The deformation and damage phenomena that occur during the manufacture and loading of mechanical joints cannot yet be directly observed and characterised in detail due to the limited accessibility of the joint. Instead, a joint must first be unloaded and elaborately prepared and analysed, generally destructively. During this ex-situ analysis, elastic deformations reset as a result of the unloading, whereby cracks that have been introduced can potentially close. Thus these cracks cannot be detected or can only be detected to a limited extent.
The overall objective of this sub-project is the development and implementation of two complementary experimental methods for the non-destructive in-situ analysis of joints. The two methods to be developed complement each other in such a way that they enable a spatially and temporally highly resolved analysis of the joint both during its formation and under load. For the development and adaptation of the two measurement procedures as well as the phenomenological allocation of the test data, a method-based procedure for the interpretation of the temporally and spatially resolved measurement information is to be developed. The sub-project makes a significant contribution to achieving the goal of versatility in mechanical joining technology, as both the joint production and the joint load can be subjected to a detailed analysis that has not been possible so far and thus the cause-effect relationships of both life phases can be investigated.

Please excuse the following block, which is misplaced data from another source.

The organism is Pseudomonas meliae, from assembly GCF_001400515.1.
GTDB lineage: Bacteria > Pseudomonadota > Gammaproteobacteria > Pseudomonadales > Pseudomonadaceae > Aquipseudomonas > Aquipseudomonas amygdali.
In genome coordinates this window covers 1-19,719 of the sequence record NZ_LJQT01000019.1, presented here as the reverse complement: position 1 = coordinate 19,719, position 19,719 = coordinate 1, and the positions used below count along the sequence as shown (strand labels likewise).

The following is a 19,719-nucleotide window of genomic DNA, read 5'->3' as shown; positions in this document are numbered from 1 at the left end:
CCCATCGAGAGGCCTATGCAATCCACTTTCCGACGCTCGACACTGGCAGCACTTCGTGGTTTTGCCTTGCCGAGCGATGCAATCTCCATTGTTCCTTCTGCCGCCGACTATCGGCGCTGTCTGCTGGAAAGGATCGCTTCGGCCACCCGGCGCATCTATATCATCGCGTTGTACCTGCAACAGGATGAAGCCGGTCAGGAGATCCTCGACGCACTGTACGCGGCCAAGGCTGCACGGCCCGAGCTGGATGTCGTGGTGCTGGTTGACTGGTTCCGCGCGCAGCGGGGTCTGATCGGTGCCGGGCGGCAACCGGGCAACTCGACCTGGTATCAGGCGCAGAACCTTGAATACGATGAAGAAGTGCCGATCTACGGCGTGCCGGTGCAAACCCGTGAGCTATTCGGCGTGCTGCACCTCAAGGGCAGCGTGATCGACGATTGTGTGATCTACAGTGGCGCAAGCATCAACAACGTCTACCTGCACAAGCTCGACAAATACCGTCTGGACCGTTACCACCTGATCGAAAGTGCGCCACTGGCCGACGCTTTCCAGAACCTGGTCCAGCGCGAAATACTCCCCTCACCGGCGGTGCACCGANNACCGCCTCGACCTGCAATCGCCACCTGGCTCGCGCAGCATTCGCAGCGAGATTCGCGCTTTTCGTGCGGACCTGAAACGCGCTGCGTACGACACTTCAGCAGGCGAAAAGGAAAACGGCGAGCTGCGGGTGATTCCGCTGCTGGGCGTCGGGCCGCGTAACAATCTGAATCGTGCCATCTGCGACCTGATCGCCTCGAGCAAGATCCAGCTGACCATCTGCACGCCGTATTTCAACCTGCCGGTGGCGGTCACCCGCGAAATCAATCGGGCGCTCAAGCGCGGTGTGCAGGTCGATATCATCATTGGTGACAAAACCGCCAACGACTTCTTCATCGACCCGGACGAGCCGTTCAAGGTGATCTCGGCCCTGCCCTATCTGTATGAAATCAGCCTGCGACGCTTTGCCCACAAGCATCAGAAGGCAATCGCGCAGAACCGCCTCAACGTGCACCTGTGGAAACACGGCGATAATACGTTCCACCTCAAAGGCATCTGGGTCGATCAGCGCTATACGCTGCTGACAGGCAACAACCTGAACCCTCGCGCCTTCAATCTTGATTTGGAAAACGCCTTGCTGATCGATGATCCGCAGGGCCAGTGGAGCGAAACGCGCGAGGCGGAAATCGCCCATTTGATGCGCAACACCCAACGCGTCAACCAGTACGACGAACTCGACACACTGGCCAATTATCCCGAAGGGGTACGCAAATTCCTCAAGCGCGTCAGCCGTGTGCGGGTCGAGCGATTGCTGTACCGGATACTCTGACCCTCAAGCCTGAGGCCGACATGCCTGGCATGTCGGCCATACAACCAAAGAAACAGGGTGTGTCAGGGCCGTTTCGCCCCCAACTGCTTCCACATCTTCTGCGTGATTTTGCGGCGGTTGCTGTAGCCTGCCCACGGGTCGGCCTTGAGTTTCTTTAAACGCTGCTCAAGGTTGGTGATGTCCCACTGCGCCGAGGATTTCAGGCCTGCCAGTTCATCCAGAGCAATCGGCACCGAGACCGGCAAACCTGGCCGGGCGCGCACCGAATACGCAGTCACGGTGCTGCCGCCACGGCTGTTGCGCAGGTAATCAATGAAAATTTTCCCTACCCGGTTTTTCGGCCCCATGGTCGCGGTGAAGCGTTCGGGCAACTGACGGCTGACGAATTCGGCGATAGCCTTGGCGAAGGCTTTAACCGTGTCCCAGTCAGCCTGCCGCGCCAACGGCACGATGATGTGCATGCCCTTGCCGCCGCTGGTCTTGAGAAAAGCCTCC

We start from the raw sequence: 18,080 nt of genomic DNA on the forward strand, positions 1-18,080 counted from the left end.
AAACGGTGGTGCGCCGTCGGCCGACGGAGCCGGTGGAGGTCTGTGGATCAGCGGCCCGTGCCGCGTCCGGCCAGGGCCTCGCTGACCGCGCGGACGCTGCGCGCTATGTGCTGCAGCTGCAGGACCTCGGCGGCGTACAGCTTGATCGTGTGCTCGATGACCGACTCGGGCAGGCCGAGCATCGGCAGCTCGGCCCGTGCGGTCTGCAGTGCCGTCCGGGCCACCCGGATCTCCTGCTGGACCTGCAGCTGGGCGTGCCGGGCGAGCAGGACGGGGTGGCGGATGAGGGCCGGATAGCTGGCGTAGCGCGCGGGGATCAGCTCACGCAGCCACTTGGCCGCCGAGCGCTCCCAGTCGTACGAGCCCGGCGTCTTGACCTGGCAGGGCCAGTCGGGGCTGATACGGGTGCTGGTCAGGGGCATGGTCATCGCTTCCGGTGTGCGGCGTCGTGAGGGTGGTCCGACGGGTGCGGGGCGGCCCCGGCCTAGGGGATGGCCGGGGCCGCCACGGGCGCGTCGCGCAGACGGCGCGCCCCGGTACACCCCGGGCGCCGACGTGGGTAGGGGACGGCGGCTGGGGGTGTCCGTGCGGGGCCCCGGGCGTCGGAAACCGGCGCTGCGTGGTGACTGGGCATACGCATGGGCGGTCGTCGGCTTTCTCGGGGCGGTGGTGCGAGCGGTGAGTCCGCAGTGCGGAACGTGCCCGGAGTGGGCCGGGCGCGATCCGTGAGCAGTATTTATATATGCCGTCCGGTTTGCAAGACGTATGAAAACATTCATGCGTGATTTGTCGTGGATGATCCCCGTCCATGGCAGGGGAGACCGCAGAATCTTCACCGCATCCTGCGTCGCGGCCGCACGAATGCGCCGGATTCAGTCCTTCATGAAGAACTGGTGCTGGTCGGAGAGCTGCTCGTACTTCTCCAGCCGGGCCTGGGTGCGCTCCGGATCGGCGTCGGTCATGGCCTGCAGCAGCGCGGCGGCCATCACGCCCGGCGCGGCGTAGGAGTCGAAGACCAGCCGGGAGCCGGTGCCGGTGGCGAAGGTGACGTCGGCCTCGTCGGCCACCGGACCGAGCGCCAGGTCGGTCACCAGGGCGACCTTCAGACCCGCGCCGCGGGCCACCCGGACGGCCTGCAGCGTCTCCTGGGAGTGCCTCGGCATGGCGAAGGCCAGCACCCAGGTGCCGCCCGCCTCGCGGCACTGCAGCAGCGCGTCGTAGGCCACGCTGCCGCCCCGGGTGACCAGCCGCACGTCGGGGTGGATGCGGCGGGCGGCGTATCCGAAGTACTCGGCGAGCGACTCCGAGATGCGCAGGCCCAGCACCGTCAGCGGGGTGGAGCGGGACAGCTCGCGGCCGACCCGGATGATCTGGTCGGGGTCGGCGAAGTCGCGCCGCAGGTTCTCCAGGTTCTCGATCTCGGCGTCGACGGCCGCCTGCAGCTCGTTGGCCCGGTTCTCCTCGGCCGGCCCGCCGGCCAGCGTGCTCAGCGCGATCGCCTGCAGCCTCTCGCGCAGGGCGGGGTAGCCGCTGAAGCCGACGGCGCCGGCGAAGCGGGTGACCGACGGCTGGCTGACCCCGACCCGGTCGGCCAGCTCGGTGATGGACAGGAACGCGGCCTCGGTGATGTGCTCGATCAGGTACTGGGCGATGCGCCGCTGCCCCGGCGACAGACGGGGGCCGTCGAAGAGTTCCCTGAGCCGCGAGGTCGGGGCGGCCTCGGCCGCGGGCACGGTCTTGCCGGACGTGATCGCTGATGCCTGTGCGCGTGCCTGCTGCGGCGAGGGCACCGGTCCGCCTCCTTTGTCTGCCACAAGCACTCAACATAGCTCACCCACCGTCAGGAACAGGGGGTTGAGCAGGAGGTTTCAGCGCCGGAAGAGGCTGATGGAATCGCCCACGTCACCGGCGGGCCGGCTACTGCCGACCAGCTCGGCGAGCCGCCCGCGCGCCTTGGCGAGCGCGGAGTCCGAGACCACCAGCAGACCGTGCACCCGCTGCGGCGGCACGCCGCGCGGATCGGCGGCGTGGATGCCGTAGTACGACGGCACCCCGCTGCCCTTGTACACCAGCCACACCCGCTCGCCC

A novel in-situ procedure using X-ray computed tomography (in-situ CT) is to be developed for local high-resolution analysis, with which the joining zone can be recorded three-dimensionally during the joining process or stress. CT as a tool for evaluating the quality of joints in larger assemblies can only be used to a limited extent due to the limited measuring volume. This is where the second method to be developed, the transient dynamic analysis (TDA), comes in. It is based on the introduction of ultrasonic waves into the joint and on the recording of the response depending on the energy contributions transmitted through the joint. The dissipated energy contributions as a result of material damage or an inadequate joint can be distinguished on the basis of their characteristics via frequency and amplitude. By introducing the ultrasonic waves, changes in the response behaviour and thus a change in the characteristic profile can be detected with high temporal resolution. Thus, the detailed CT images enable a clear assignment of the measured characteristic TDA response profiles to particular damage characteristics in the material.